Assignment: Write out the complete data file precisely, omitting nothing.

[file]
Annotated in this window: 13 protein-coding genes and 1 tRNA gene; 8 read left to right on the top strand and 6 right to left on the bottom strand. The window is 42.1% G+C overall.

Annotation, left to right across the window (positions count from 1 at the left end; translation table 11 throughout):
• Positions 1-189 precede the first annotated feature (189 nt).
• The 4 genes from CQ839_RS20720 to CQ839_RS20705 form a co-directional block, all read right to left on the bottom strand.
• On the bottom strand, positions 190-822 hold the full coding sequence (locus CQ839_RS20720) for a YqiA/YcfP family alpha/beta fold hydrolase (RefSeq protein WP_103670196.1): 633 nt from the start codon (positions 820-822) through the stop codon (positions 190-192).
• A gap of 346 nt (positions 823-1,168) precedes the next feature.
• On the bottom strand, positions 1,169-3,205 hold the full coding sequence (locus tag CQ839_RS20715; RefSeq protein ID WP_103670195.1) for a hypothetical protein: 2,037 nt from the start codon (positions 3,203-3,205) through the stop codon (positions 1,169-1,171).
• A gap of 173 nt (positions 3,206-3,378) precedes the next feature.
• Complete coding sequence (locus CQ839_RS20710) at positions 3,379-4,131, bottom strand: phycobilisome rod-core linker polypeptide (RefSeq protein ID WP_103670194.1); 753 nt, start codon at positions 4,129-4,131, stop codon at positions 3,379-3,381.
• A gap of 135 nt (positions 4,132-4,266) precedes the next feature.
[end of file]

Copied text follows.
Annotated in this window: 13 protein-coding genes and 1 tRNA gene; 8 read left to right on the top strand and 6 right to left on the bottom strand. The window is 42.1% G+C overall.

Annotation, left to right across the window (positions count from 1 at the left end; translation table 11 throughout):
• Positions 1-189 precede the first annotated feature (189 nt).
• The 4 genes from CQ839_RS20720 to CQ839_RS20705 form a co-directional block, all read right to left on the bottom strand.
• On the bottom strand, positions 190-822 hold the full coding sequence (locus CQ839_RS20720) for a YqiA/YcfP family alpha/beta fold hydrolase (RefSeq protein WP_103670196.1): 633 nt from the start codon (positions 820-822) through the stop codon (positions 190-192).
• A gap of 346 nt (positions 823-1,168) precedes the next feature.
• On the bottom strand, positions 1,169-3,205 hold the full coding sequence (locus tag CQ839_RS20715; RefSeq protein ID WP_103670195.1) for a hypothetical protein: 2,037 nt from the start codon (positions 3,203-3,205) through the stop codon (positions 1,169-1,171).
• A gap of 173 nt (positions 3,206-3,378) precedes the next feature.
• Complete coding sequence (locus CQ839_RS20710) at positions 3,379-4,131, bottom strand: phycobilisome rod-core linker polypeptide (RefSeq protein ID WP_103670194.1); 753 nt, start codon at positions 4,129-4,131, stop codon at positions 3,379-3,381.
• A gap of 135 nt (positions 4,132-4,266) precedes the next feature.